We have here the front (up top) and back CD art for our poetry score to The Sydney Highrise Variations. We found them hanging on the wall at The Toy Box, the renovated garage studio in Nashville where Three Fried Men holed up this past weekend to work on the score.
The drawings are by Lij and date from his undergraduate days as an architecture student at Washington University, back when he was known by the name his mama gave him, Elijah Shaw. Elijah Anderson Shaw, if you must know.
The photograph of the front cover image is compromised, because it is hanging on the wall behind a spiral staircase, which requires contortion on the part of the cameraman to get a clean shot of it. But it's a nice picture for the cover of the CD. It even has the right dimensions - and it was drawn in the late 1980s, when not very many people were thinking about CDs.
And how about that wide open white space in the middle of the frame, just perfect for the hand-lettering of the album title, The Sydney Highrise Variations?
Matt Fuller, our art director and "Invisible Hand" in control of all of our destinies, immediately recognized these as apt images for the CD, once I suggested it. He made the obvious objection to the cover image - it's not a highrise - but I reminded him that the poem rejects highrises more than it celebrates them. It's nostalgic for the city when it was "a five-story city," "fire-ladder high."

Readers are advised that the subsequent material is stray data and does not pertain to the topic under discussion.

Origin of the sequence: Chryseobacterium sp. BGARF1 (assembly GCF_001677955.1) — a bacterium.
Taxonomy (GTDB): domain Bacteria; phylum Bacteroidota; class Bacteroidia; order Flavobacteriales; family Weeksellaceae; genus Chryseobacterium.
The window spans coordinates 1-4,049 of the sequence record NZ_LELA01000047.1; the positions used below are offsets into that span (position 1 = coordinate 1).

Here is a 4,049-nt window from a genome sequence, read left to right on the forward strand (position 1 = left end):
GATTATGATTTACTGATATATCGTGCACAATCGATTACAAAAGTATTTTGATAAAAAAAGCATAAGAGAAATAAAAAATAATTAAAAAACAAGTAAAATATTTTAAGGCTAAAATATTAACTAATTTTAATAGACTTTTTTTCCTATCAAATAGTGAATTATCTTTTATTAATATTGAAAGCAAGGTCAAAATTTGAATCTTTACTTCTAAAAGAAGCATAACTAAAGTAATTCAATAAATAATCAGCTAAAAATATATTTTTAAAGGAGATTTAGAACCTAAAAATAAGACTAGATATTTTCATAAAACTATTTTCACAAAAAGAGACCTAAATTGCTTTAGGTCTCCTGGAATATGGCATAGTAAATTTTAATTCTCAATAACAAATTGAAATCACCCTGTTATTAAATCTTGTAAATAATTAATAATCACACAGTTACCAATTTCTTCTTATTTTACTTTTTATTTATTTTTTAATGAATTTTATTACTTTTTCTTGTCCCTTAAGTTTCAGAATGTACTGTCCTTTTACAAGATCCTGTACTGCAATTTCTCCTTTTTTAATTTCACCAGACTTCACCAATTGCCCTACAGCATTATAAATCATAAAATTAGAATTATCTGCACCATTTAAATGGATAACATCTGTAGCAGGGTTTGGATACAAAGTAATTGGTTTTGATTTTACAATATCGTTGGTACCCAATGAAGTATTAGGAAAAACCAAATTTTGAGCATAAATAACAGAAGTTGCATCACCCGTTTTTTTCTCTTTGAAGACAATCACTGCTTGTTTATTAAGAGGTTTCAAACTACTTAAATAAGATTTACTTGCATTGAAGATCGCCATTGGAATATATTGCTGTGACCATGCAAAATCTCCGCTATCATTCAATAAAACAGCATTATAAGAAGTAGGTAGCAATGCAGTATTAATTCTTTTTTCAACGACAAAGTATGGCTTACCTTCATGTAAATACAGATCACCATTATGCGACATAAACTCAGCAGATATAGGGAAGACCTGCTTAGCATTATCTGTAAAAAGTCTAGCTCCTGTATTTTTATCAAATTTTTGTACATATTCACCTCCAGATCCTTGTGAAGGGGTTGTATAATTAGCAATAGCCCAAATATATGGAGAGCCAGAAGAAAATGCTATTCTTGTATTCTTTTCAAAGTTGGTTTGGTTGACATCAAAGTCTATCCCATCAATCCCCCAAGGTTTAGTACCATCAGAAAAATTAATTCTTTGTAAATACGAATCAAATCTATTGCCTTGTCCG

"That's a five-story city," Matt said, looking at Lij's old college drawing. "That's fire-ladder high." Exactly.
For the back image, we will use a detail of the bottom drawing, just the skyway. The spaces between the windows will be used to fit credit text, such as contributing artists (Les Murray, Three Fried Men, Middle Sleep, Robert Goetz, Frank Heyer) and producers (certainly Matt and me, though Lij and Dave Melson may also earn production credits before this is all over).
I also see nice open corners to scroll Robert Goetz's beautiful Poetry Scores logo.
One less problem in the process of finishing this thing. Oh, going with a conventional CD design also will save us loads of money on the design and printing side, compared to the deluxe treatment we gave to Go South for Animal Index in 2007. The cheaper we print it, the cheaper we can sell in - in a year when everybody is broke.